‘Jailhouse shakedown:’ ACLU sues Mississippi town that jails poor in debtor’s prison
“It’s essentially a jailhouse shakedown. Cities across the country, like Biloxi, are scrambling to generate revenue, and they’re doing it off the backs of poor people,” said Nusrat Choudhury, an attorney with the the ACLU’s Racial Justice Program, in a press release.
The suit argues that the city, its police chief, judge, and the for-profit Judicial Correction Services company routinely arrest and jail poor people in an “illegal revenue generation scheme” designed to collect unpaid fines, fees, and court costs imposed in traffic and other misdemeanor cases. Judicial Correction Services is being used by the court as a debt collector, with the company creating payment plans for fined people without consulting them and then asking the court to issue warrants for them if the payments are not made.
The complaint was filed in a federal district court in Gulfport, Mississippi on Wednesday. It argues Biloxi violated its plaintiffs’ constitutional rights under the Fourth and Fourteenth Amendments. It also argues that the plaintiffs’ arrests and jail time were not isolated incidents, and that the city has relied on the collection of fines and fees to reach its budget revenue goals.
The ACLU discovered that fines and forfeits in Biloxi had risen 26 percent between the fiscal years of 2008 and 2015, despite the percentage of its population living below the federal poverty line more than doubling from 13.3 percent in 2009 to 27.5 percent in 2013.
Additionally, the ACLU found that a projected $1.45 million in fines and fees had been included in Biloxi’s 2015-16 budget and earmarked to help pay for the mayor’s office, public works, and other municipal expenses.
The three plaintiffs in the suit had been arrested and jailed pursuant to a warrant “charging them with failure to pay fines and court costs they could not afford to pay.” Plaintiff Qumotria Kennedy, a 36-year-old mother of two teenagers, was earning $9,000 a year when she was arrested during a traffic stop and jailed for five nights for unpaid traffic fines.
“Being jailed for not having money was devastating. I hope others don’t have to suffer or be mistreated this way simply because they are poor. It’s just not right,” said Kennedy in the ACLU release.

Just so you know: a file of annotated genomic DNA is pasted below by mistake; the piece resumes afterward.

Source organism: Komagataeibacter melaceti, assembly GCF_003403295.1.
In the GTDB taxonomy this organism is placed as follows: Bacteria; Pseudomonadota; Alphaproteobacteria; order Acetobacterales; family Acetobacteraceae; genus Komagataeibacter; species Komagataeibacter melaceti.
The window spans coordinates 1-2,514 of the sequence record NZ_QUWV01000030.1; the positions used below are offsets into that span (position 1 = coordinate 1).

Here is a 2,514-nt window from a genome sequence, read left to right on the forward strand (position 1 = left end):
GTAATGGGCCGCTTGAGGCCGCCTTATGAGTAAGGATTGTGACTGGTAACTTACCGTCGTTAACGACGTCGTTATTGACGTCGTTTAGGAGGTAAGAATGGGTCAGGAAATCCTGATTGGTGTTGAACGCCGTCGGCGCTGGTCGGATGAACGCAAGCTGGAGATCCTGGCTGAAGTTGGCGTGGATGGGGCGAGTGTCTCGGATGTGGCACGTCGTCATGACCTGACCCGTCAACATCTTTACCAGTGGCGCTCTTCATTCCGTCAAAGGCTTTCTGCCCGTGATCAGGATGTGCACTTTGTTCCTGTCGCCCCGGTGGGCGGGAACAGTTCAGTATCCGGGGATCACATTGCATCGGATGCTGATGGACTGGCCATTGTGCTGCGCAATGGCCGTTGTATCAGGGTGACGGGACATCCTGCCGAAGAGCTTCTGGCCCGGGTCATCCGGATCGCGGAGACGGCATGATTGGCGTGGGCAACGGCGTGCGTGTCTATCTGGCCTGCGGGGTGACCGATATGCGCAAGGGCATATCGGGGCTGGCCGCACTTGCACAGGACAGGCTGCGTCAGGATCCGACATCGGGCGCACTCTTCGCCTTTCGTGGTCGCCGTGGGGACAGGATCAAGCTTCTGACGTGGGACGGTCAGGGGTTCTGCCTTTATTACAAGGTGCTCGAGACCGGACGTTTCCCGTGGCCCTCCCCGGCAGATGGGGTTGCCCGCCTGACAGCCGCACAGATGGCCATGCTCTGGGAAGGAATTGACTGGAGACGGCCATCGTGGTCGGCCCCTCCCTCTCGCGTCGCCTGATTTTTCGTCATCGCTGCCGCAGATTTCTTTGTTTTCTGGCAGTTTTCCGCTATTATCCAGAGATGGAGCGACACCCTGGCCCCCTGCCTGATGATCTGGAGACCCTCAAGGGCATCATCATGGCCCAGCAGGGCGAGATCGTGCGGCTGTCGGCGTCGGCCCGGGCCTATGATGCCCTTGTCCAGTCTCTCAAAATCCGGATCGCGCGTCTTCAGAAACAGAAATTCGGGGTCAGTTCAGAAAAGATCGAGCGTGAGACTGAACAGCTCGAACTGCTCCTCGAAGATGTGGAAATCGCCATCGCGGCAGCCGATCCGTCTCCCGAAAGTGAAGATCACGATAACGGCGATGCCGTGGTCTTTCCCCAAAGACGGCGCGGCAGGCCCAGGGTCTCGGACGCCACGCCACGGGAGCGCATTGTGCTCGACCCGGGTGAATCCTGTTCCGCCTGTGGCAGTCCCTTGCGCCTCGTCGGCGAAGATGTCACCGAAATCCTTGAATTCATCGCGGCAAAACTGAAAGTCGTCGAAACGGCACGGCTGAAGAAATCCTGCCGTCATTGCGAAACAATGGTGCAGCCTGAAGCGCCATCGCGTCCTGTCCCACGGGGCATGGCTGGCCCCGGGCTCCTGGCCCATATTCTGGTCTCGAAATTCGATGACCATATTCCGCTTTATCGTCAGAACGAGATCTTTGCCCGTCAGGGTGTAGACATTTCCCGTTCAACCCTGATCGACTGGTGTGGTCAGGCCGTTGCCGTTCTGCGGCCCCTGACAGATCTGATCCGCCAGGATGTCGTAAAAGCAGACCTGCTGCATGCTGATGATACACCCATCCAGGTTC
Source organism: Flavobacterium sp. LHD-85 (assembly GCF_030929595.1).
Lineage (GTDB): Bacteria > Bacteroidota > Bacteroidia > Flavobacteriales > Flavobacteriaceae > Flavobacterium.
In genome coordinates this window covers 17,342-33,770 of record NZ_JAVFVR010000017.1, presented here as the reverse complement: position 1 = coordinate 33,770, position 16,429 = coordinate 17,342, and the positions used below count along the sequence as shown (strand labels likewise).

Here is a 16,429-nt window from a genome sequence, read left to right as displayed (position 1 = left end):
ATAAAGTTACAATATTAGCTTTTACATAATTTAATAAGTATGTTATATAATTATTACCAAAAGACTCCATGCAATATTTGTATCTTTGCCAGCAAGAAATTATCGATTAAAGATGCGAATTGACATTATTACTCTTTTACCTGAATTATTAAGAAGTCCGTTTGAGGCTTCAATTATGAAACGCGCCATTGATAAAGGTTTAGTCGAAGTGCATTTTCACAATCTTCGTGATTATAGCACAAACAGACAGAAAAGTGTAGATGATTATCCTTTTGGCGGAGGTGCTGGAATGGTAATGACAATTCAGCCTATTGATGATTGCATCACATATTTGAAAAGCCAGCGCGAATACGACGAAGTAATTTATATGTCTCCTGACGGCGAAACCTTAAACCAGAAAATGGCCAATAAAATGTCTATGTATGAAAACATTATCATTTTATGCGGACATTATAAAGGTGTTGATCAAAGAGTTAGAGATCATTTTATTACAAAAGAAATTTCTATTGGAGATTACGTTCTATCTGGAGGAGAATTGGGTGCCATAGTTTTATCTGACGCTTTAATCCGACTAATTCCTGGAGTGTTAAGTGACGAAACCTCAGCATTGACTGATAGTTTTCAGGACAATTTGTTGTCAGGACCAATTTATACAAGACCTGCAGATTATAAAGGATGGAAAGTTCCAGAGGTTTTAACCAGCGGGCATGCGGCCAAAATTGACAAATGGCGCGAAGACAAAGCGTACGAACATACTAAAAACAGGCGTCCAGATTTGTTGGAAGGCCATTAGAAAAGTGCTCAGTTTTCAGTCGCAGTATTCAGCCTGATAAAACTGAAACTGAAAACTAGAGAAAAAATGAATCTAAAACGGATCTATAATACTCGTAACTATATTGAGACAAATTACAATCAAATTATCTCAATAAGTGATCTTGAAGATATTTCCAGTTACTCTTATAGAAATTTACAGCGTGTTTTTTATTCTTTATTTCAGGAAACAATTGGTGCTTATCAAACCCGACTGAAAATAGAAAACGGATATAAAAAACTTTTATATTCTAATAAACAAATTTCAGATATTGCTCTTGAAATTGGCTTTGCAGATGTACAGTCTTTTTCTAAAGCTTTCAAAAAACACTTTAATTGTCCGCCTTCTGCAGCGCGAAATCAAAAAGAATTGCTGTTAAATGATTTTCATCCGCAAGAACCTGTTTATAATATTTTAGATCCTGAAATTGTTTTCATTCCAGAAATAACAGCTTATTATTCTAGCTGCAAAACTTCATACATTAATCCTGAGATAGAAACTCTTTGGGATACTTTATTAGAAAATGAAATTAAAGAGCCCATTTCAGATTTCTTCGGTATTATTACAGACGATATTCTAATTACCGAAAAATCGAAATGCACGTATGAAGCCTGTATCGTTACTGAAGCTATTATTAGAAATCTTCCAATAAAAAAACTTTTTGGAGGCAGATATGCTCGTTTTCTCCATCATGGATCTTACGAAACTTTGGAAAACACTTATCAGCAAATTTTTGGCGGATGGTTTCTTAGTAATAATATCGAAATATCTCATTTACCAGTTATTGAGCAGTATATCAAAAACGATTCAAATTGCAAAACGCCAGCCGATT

Plaintiff Joseph Anderson, a man with a disability, was arrested by a police officer who came to his home and was jailed for eight nights for an unpaid speeding fine. Plaintiff Richard Tillery, a homeless man, was arrested and jailed for nonpayment of fines related to misdemeanor offenses on three separate occasions in 2014 for periods ranging from two to 22 days.
“Being poor is not a crime. Yet across America, people are being locked up because they can’t afford to pay traffic fines and fees,” said Choudhury. “This lawsuit seeks to dismantle a two-tiered system of justice that punishes the poorest, particularly people of color, more harshly than those with means in flagrant violation of the Constitution.”
Biloxi spokesman Vincent Creel told Reuters that the city “treats all defendants fairly under the law,” and that its courts have ordered community service for people who could not pay their fines.
“We believe the ACLU is mistaken about the process in Biloxi,” Creel added.
However, the US Supreme Court ruled more than 30 years ago that locking people up merely because they cannot afford to pay court fines violates the 14th Amendment to the US Constitution. The court made it clear that judges cannot jail someone for failure to pay without first considering their ability to pay, efforts to acquire money, and alternatives to incarceration.
The ACLU and Southern Poverty Law Center have investigated other cities and towns that were found to be trying to raise money by collecting unpaid court fees imposed in traffic and other misdemeanor cases. The ACLU has filed a similar lawsuit in Washington State, while its suit in Georgia has led to systemic reform.